Lightning talks are some of my favorite sessions. I got to announce the incorporation of PostgreSQL-EU! We had a talk about DBIx::Cache (which you should all check out!), a cool open source lab in Japan that Hiroshi Saito works for (only for Japanese, but very cool), Gavin Roy talked about Staplr and a new benchmarking tool called Playr that was just released on Thursday, and six more talks! We hope to publish the rest of the slides shortly.
I’m in Ottawa at PgCon and listening to Bruce Momjian give the keynote.
We have a few people who’ve joined Twitter in the last couple months and are posting their thoughts through the conference. Try following @crad, @fuzzychef, @franciscojunior and @selenamarie (me) for our up-to-the-minute updates!
I’ll be giving a lightning talk this afternoon around 5:30pm about user groups and PostgreSQL.
Check out the slides from my ptop talk. I was very happy with the end result of the presentation. I had a few people talk to me about the project afterward, including the author of innotop, a perl-based monitoring tool for MySQL. I’m sure we can steal some ideas from that project!
I haven’t gotten much done with ptop since I’ve been back. I’ll have some time after LUG Radio Live!
By popular demand! Magus Hagander is working on a little script so that we can fill in names for everyone. You can also go to the flickr photo and indicate who you are now.
[ I was working on a blog post about the Women In Open Source roundtable I ran, and then Brenda Wallace tweeted: “it seems reasonably easy 2 get women involved in opensource documentation, ui design, and even management. Why is it hard 2 get women coding?” Here’s my longer response, mostly with ideas I got from the roundtable. ]
I ran a panel discussion about Women in Open Source at the PostgreSQL Conference East (last weekend). I talked about all the conference events that I’d seen in the last 1-2 years specific to women, and a pair of researchers talked about communication patterns among women on the KDE women’s list. Then we had a 2 hour discussion with the 10 people in attendance.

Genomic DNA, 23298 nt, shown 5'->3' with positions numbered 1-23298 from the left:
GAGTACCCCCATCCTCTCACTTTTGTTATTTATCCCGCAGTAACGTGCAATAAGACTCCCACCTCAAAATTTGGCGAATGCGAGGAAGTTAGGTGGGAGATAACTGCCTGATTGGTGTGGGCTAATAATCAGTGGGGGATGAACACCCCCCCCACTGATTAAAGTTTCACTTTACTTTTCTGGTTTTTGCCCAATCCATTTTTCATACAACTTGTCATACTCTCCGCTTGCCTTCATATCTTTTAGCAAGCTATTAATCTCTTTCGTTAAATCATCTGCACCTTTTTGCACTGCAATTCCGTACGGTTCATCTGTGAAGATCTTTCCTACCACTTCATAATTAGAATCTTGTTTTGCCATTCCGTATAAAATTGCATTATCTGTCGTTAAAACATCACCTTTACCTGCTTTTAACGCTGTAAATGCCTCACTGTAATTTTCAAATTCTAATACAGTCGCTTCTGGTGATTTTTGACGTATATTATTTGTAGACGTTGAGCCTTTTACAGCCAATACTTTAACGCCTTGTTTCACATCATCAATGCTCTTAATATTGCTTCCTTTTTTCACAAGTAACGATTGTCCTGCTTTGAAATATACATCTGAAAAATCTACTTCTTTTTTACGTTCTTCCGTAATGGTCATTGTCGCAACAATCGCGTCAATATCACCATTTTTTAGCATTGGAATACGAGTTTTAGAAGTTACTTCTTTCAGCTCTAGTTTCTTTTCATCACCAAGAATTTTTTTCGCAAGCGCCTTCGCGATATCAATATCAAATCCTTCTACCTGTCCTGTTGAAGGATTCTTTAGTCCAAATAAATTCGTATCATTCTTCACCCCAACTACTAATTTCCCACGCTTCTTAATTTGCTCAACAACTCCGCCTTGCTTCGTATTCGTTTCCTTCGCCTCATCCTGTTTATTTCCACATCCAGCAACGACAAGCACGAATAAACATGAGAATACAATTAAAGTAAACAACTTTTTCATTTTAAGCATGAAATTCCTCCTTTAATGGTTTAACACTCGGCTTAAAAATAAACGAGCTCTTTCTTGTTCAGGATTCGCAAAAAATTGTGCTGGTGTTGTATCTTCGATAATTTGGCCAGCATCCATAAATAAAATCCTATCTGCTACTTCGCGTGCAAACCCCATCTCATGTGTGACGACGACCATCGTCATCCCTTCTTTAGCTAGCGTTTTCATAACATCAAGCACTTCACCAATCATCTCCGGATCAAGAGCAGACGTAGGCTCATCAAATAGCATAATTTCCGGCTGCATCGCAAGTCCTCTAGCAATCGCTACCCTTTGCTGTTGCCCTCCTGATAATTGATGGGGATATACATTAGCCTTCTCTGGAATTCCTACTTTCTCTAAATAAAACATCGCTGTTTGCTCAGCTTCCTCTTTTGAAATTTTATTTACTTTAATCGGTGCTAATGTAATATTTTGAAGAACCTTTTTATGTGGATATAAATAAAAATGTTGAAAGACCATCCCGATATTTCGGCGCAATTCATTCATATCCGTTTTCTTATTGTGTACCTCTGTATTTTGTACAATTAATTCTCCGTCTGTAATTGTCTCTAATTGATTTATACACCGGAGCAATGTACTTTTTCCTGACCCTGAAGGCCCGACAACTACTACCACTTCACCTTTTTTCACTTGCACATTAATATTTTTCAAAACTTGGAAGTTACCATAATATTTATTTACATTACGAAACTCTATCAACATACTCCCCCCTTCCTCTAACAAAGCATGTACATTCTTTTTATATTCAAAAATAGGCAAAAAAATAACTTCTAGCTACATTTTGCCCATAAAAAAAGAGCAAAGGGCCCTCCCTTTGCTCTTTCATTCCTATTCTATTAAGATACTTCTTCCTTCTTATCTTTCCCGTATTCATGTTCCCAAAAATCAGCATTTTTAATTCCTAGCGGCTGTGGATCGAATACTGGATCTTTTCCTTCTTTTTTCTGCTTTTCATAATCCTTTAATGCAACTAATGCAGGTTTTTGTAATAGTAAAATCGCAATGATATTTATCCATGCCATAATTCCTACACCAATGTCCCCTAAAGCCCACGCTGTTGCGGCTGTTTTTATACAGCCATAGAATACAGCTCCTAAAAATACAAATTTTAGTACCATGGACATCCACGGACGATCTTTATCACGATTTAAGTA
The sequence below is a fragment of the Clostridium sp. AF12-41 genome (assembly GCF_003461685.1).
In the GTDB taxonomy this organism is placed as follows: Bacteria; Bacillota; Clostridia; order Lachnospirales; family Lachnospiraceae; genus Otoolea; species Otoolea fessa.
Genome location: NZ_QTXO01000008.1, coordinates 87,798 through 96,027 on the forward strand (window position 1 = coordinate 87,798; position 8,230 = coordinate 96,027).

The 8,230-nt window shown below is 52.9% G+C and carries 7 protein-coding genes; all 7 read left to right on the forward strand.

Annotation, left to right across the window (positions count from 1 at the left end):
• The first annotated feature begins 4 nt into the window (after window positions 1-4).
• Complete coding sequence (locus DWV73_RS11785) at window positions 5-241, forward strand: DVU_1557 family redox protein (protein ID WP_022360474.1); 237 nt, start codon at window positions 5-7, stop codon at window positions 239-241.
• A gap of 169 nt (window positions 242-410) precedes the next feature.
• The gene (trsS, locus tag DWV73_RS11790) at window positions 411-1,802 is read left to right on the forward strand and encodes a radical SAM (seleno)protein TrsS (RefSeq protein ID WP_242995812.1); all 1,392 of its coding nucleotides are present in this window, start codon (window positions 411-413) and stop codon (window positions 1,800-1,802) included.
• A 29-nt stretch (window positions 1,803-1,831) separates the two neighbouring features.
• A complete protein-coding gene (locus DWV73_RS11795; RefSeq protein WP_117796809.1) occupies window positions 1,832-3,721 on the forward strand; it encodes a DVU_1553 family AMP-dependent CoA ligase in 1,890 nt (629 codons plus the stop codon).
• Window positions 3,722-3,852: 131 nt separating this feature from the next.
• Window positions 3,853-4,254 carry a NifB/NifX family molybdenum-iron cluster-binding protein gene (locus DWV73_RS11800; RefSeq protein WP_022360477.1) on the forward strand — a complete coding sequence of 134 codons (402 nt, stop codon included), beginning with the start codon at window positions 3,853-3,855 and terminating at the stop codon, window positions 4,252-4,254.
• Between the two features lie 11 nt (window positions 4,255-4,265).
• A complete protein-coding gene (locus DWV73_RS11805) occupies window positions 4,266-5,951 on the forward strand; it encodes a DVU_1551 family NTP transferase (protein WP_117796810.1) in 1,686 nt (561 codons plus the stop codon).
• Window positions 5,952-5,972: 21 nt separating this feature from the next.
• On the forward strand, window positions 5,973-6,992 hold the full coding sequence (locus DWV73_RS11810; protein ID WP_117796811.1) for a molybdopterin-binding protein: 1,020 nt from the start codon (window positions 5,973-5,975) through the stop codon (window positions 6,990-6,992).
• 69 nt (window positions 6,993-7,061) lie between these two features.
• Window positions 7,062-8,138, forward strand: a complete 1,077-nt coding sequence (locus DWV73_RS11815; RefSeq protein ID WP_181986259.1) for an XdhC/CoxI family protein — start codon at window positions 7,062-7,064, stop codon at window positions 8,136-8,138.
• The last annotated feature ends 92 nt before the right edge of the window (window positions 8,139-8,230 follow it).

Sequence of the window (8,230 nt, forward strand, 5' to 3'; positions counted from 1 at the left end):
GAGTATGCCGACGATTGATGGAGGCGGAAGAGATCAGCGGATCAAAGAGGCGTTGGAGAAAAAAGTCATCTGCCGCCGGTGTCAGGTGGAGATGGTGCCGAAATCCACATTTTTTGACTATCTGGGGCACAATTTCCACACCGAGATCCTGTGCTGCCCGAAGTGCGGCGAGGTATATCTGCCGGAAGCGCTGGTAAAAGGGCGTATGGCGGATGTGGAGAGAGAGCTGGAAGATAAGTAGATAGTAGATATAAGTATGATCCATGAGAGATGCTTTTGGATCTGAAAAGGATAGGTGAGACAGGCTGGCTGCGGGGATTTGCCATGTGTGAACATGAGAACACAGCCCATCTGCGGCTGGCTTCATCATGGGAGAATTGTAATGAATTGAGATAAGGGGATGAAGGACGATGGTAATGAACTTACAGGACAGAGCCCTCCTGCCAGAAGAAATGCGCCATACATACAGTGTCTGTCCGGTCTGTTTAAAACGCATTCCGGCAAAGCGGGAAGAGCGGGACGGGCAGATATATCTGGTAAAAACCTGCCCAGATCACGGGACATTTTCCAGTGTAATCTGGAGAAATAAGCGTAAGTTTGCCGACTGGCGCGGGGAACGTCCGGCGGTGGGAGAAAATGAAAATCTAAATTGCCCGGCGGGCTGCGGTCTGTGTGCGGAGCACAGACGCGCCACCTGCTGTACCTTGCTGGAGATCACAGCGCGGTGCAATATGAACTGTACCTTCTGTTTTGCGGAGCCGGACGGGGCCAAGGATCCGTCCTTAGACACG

Three issues that stuck with me from the discussion were:
Theo Schlossnagle wrote a great blog post about Joshua Drake’s keynote. I wanted to respond to some of his comments here.
I totally agree with Theo that we need to be disruptive! One criticism I have had in the past of the PostgreSQL community is that it has been too centralized, and not willing to experiment with social networking, wikis and other non-hierarchical tools that will get more *end* *users* actively contributing.
I think all of that is changing with the creation of the PostgreSQL-EU and USPgA groups, and the fast uptake in PostgreSQL User Groups in the last few months.
Also, I also respectfully disagree with some comments that were made in other sessions about “us not wanting” the type of users that choose MySQL. *I* want those users to come to my user group meetings. There’s tons we can learn from each other.
We will make PostgreSQL better if we hear and respond directly to criticism from users of the most popular open source database. I’m not saying that Tom Lane and Bruce Momjian need to do that. PUGs should be doing this, filtering out the good/important stuff and communicating information back to -hackers and -core. That’s a great service the user groups can provide to postgresql.org.
Finally, I am so excited about a Baltimore/Washington PUG!! I had several people approach me about a group. I think even the MySQL guy will be interested. 🙂
Tomorrow I’ll post my thoughts on the second day of the conference, but for now I’d like to thank a few people who helped tremendously: